Any of my long-time readers already know that I have a bit of an obsession with the book of Psalms, so you shouldn’t be too surprised to see another blog series centered around Psalms. I’ve written before about how the book has had a huge impact on me spiritually and mentally.
As I’ve been studying Psalms recently, I began to notice a pattern that I hadn’t really noticed before… I find it absolutely fascinating when that happens. Words I’ve read time and time again suddenly become brand new. I guess that’s why they call the Bible the living Word of God.
The pattern I took note of was simple. It wasn’t hidden behind cultural imagery or unfamiliar hebrew poetic practices. I simply recognized the persistent use of a single word.
Specifically, the idea of remembering the faithfulness of God. Other similar words are used in this context in the place of the word remember, including ponder, meditate, recount, remind, and proclaim.
This repetition helped me grasp a simple truth more tightly. There is significance in remembering how God has worked in our own lives and in the lives of others.
There are two specific instances of this in Psalms that I wanted to write about. I was going to make them a single post but I decided this topic was important enough to be a two-part post. It’s my heart for you to see and grasp these truths that God has been teaching me about the importance of choosing to remember His goodness.
Asaph remembering God’s past faithfulness in Psalm 77
I don’t know exactly what was going through Asaph’s mind when he penned Psalm 77. What I do know is that Asaph’s heart was in a place where he said “my soul refuses to be comforted” (vs. 2). I see myself within these words… I have been where Asaph had been. Which is why I resonate so greatly with the barrage of questions that comes next.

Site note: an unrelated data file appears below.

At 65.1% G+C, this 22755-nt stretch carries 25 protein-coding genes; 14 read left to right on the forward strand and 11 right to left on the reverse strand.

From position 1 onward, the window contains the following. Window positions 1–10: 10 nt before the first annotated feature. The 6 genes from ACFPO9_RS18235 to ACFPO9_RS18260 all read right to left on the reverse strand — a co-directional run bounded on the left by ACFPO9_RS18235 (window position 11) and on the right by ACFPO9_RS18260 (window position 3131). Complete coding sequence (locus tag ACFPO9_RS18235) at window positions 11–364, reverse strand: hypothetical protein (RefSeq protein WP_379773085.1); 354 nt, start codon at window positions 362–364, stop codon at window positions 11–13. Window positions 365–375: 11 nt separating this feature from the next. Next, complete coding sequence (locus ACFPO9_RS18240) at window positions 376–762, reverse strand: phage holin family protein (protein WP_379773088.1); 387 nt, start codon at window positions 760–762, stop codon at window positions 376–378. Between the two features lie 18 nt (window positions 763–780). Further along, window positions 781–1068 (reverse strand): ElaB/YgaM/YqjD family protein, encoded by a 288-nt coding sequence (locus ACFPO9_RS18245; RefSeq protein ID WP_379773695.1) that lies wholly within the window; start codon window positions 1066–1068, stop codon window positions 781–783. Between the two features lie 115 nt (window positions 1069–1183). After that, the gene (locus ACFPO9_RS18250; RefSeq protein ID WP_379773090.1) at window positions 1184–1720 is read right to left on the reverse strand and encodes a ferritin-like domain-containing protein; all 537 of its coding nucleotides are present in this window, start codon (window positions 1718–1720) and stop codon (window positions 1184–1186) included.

6 I said, “Let me remember my song in the night;
let me meditate in my heart.”
Then my spirit made a diligent search:
7 “Will the Lord spurn forever,
and never again be favorable?
8 Has his steadfast love forever ceased?
Are his promises at an end for all time?
9 Has God forgotten to be gracious?
Has he in anger shut up his compassion?”
At first glance, these questions directed toward God seem to be sacrilegious blasphemy. But, If you look closely at the text, I think it’s clear that these questions came from a sincere heart that was seeking for truth. Verse 6 makes it clear that Asaph genuinely and diligently sought the Lord and the truth.
Spiritual doubt in the face of sorrow is not at all uncommon. Psalm 77 is a beautiful picture of how to handle those doubts with grace.
I believe that my God is big enough to handle doubt in the face of sorrow. I believe the Word of God will hold up to my questioning and scrutiny. I believe there is grace for the souls who diligently search for the truth, just like Asaph did. Which is why what Asaph did next is so incredibly important.
10 Then I said, “I will appeal to this,
to the years of the right hand of the Most High.”
11 I will remember the deeds of the Lord;
yes, I will remember your wonders of old.
12 I will ponder all your work,
and meditate on your mighty deeds.
13 Your way, O God, is holy.
What god is great like our God?
14 You are the God who works wonders;
you have made known your might among the peoples.
15 You with your arm redeemed your people,
the children of Jacob and Joseph.
Asaph has now completely shifted his focus from his own doubts to God’s goodness. He meditates on the faithfulness of God to the people of Israel, recounting the works of the Lord to generations before him.
Asaph sought the Lord and found Him by remembering God’s “wonders of old”.
God is not scared of your doubt, friend. Take your questions to Him, I promise he can handle them. But don’t stop there.
Follow the example of Asaph and remember. Remember the works of God in the past. Remember the miracles God performed throughout the old and new testament. Remember how God has sustained our brothers and sisters in ministry before us. Read and meditate on His goodness.
If you need ideas or a place to start reading, comment below or message me! I would love to help you remember what God has done in the past.
My next blog post will be about meditating on the works of God in our own present lives and how David sets an example for us of proclamation and praise. Make sure you come back!